Vaishnavas worship Vishnu, or Krishna and his avataras (especially Rama) as the supreme deity. This is the largest denomination. This article needs to be cleaned up to conform to a higher standard of quality. ... For other uses of the name Vishnu, see Vishnu (disambiguation). ... Lord Krishna revealing his Universal form to Arjuna Krishna (कृष्ण, pronounced as kŖιŞhŅə, Sanskrit for black), is according to common Hindu tradition the eighth avatar of Vishnu. ... See Avatar (disambiguation) for other meanings. ... Deities of Sri Sri Sita (far right), Rama (center), Lakshmana (far left) and Hanuman (below seated) at the Bhaktivedanta Manor, Watford England Lord Rama (center) with wife Sita, brother Lakshmana and devotee Hanuman. ...


Vaishnava sampradayas:

Modern Vaishnava groups attached to the main sampradayas: ... Sri Ramanuja Acharya (1017 - 1137 AD) was an Indian philosopher and is recognized as the most important saint of Sri Vaishnavism. ... Vallabhacharya (1479 - 1531) was the founder of the Vallabha sect in Indian philosophy. ... Gaudiya Vaishnavism, (Bengal) Vaishnavism, is a sect of Hinduism founded by Chaitanya Mahaprabhu. ... Deities of Sri Chaitanya Mahaprabhu (right) and Sri Nityananda (left) at Radha-Krishna temple in Radhadesh, Belgium Chaitanya Mahaprabhu (also transliterated Caitanya) (Bangla:চৈতন্য মহাপ্রভূ) (1486 - 1534), was an ascetic Hindu monk and social reformer in 16th century Bengal, India (present-day West Bengal and Bangladesh). ...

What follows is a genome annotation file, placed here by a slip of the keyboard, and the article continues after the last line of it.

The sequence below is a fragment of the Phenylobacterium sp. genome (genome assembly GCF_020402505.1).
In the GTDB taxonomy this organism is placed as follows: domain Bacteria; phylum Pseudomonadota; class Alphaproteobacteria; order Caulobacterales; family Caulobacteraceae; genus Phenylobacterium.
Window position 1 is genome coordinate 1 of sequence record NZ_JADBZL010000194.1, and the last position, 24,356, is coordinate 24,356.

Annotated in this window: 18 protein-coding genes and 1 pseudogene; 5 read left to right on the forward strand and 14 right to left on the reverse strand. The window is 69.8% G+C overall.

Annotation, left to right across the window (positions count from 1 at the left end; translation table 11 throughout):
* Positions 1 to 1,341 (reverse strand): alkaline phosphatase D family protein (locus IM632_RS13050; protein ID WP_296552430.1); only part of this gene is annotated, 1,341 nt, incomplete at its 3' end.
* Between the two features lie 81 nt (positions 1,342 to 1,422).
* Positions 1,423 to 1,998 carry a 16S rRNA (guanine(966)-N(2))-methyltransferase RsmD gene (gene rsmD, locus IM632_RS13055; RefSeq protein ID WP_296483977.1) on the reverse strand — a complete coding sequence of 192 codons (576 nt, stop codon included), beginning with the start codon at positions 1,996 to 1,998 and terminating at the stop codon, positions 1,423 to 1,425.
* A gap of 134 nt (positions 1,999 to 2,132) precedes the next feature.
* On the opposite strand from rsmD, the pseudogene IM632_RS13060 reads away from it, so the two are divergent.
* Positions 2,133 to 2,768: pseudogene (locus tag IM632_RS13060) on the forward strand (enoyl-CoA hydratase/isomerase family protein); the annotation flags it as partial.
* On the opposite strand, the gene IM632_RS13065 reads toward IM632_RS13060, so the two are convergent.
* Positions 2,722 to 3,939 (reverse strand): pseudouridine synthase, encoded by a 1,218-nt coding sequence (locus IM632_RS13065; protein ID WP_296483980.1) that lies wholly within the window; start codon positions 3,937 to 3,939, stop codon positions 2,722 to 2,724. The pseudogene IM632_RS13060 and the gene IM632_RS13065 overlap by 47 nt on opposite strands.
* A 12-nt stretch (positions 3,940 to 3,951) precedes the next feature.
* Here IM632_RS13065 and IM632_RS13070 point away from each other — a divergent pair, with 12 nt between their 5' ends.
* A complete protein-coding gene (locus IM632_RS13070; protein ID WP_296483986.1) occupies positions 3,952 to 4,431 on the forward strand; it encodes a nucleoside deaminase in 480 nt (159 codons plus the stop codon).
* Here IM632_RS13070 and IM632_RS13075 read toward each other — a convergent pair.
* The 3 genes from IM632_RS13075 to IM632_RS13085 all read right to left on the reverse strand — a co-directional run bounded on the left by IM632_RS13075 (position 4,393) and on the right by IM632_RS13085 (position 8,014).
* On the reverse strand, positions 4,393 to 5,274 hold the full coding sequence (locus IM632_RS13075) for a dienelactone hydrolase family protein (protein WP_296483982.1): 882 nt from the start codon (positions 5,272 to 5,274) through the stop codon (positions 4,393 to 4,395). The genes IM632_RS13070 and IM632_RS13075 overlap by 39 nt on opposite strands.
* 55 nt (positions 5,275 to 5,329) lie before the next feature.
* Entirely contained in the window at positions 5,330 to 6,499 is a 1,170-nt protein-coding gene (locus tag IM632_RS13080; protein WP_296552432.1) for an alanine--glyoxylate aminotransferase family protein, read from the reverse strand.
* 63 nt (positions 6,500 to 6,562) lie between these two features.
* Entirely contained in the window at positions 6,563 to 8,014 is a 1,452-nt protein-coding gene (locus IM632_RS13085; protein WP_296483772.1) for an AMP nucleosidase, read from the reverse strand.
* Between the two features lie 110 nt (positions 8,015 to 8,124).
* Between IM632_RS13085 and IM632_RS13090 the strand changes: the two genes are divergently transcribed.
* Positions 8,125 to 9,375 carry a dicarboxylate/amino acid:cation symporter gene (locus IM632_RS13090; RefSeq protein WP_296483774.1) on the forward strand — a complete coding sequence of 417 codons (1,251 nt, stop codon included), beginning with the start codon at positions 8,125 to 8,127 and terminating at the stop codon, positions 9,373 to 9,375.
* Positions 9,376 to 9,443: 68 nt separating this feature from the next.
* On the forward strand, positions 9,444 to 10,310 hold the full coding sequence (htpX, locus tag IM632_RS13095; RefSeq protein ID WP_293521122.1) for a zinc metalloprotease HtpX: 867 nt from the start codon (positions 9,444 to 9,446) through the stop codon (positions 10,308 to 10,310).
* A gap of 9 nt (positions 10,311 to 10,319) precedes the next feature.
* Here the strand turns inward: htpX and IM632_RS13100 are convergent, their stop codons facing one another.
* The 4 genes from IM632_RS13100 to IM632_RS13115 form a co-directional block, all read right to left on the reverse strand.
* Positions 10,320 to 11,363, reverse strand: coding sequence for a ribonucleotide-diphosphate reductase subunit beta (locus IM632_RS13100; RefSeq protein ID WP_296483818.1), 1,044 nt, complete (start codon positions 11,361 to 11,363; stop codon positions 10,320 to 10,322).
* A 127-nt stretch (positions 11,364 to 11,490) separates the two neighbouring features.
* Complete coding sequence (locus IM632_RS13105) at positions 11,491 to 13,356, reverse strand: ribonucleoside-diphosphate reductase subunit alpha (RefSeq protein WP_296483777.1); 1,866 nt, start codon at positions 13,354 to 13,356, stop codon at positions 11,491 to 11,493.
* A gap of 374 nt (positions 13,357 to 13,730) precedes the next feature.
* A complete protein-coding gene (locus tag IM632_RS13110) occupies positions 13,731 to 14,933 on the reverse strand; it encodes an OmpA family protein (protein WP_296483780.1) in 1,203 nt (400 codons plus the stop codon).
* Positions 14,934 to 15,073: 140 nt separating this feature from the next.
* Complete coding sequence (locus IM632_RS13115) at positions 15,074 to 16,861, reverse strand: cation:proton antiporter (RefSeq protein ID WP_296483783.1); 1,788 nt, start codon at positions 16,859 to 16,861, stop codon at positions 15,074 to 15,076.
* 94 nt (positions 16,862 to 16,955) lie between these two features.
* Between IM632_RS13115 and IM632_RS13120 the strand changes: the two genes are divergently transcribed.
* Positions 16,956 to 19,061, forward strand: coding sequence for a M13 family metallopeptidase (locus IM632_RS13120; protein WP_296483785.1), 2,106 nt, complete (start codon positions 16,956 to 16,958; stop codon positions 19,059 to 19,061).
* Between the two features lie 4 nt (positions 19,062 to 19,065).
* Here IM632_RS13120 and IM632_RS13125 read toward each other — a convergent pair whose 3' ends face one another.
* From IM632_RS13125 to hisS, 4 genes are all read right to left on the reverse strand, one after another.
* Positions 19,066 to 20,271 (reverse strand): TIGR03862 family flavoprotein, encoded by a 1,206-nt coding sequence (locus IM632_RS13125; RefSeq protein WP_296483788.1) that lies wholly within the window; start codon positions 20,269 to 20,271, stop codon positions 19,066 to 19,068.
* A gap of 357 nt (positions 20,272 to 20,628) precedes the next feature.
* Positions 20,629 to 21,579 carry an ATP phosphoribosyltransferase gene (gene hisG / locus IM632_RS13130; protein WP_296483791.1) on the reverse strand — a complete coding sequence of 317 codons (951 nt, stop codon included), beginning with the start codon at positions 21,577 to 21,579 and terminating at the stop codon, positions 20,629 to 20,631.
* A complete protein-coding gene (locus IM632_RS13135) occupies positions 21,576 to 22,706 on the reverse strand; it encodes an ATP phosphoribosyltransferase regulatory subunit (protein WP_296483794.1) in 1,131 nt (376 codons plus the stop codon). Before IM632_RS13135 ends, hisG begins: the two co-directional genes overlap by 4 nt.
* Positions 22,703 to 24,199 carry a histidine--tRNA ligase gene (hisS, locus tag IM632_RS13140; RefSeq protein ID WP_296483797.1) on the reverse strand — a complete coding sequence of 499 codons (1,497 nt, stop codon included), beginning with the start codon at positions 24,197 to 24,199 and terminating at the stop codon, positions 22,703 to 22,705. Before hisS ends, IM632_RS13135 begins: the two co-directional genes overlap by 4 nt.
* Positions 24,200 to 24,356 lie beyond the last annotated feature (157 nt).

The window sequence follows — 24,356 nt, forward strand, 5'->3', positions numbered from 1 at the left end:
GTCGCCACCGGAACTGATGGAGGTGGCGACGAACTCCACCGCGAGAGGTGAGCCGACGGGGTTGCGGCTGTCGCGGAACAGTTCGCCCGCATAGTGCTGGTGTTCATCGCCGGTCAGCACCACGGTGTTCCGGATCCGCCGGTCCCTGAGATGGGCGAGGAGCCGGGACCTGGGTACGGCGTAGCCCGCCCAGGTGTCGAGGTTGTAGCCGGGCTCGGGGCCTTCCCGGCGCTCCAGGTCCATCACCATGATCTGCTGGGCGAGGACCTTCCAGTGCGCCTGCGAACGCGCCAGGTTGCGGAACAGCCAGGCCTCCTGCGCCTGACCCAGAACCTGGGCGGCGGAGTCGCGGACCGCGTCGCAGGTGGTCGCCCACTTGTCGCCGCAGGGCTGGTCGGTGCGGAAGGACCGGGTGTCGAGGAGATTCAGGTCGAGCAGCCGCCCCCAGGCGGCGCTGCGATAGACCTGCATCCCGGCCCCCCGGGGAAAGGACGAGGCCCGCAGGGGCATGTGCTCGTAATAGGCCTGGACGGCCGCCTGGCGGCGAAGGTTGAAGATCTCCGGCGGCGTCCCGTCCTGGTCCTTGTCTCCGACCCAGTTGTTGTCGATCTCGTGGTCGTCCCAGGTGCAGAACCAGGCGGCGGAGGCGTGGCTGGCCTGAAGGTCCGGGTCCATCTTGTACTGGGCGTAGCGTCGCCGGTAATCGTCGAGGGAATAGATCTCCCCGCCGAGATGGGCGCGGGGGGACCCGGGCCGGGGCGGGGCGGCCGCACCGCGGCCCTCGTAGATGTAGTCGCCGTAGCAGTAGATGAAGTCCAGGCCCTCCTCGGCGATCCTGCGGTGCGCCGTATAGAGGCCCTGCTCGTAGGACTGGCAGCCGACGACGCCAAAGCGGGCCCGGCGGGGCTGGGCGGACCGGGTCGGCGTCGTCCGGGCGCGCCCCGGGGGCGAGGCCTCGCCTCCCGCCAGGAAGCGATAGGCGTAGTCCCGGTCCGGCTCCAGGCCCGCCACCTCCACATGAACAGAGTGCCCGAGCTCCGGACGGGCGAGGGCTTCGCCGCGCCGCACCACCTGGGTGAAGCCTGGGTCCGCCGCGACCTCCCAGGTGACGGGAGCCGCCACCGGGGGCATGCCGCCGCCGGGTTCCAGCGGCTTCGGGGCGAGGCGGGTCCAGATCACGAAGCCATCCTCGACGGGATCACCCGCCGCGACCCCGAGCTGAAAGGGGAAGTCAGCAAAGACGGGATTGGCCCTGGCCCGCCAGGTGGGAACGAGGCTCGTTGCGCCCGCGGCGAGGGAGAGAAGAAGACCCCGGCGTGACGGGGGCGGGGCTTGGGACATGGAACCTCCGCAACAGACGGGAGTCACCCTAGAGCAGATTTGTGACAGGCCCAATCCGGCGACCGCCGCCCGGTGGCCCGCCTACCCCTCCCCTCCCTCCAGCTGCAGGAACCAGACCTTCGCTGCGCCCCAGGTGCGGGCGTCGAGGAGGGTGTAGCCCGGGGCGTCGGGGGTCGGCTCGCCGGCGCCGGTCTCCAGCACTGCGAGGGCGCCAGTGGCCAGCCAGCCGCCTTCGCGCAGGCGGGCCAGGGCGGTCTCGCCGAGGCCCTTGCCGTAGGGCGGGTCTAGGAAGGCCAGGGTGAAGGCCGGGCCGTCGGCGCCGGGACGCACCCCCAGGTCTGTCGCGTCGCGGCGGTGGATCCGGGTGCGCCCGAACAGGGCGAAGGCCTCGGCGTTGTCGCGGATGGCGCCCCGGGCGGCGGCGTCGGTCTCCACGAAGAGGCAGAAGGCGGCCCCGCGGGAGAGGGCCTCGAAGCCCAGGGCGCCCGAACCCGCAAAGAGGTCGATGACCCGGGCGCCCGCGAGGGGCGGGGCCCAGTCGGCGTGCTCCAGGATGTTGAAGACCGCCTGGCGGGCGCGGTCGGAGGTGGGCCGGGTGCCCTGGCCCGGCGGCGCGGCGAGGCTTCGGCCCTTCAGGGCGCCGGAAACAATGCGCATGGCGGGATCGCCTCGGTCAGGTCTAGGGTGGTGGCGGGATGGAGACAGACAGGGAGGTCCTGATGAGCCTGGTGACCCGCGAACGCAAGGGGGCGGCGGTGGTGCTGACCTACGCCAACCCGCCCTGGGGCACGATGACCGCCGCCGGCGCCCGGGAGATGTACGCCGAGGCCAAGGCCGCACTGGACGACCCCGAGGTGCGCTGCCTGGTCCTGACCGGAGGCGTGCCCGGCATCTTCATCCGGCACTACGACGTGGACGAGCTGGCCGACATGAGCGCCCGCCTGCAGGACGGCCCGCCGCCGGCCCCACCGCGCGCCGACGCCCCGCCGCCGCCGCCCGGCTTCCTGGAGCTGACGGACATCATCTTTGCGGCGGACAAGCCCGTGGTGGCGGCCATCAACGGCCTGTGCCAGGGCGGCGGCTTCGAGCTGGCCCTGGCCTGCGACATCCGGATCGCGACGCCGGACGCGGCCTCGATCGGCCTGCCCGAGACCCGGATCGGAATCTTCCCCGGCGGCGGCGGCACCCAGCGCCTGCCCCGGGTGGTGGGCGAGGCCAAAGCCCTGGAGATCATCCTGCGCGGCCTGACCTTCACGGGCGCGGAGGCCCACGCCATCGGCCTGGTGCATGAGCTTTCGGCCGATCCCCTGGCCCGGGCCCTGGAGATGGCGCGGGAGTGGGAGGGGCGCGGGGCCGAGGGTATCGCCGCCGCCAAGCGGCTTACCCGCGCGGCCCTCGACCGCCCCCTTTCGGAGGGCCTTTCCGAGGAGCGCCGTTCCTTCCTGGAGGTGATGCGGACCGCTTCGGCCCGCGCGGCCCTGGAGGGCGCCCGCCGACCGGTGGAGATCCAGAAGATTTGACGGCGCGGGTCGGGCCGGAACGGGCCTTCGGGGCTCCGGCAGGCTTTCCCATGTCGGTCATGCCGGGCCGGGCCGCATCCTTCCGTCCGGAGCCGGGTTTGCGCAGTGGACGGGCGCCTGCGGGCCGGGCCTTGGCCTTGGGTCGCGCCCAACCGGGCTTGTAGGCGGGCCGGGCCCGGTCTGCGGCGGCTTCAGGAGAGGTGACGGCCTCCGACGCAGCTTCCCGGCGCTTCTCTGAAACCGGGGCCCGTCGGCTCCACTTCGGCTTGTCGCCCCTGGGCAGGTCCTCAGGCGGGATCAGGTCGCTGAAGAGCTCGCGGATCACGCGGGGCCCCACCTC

Bhagwan Shree Swaminarayan in his ultimate form. ... The International Society for Krishna Consciousness (ISKCON), popularly called Hare Krishna, is a new religious movement founded by A.C. Bhaktivedanta Swami Prabhupada, referred to by followers as Srila Prabhupada, in New York in 1966. ... Bhakti Vaibhava Puri Maharaj Founder-Acharya of Sri Krishna Chaitanya Mission Sri Krishna Chaitanya Mission is a religious organisation in the Gaudiya Vaishnavism tradition founded by Srila Bhakti Vaibhava Puri Maharaj; Maharaj received initiation from Srila Bhaktisiddhanta Saraswati Thakur, so the mission operates in the Saraswat tradition of Bhaktisiddhanta and...

Śaivism

Śaivites are those who primarily worship God Śiva as Supreme God, both Immanent and Transcendent. Shaivism, also Saivism, is a branch of Hinduism that worships Siva as the Supreme God. ... This article is about the Hindu God. ... Immanence is a religious and philosophical concept. ... Transcendental in philosophical contexts In philosophy, transcendental experiences are experiences of an exclusively human nature that are other-worldly or beyond the human realm of understanding. ...


Śaivism embraces at the same time Monism and Dualism. It focuses on yoga, meditation and love for all beings. Shaivism, also Saivism, is a branch of Hinduism that worships Siva as the Supreme God. ... Monism is the metaphysical view that there is only one principle, essence, substance or energy. ... The term dualism can refer to a variety of doctrines, mainly in theology and philosophy, each involving the purported existence of two opposites of some kind. ...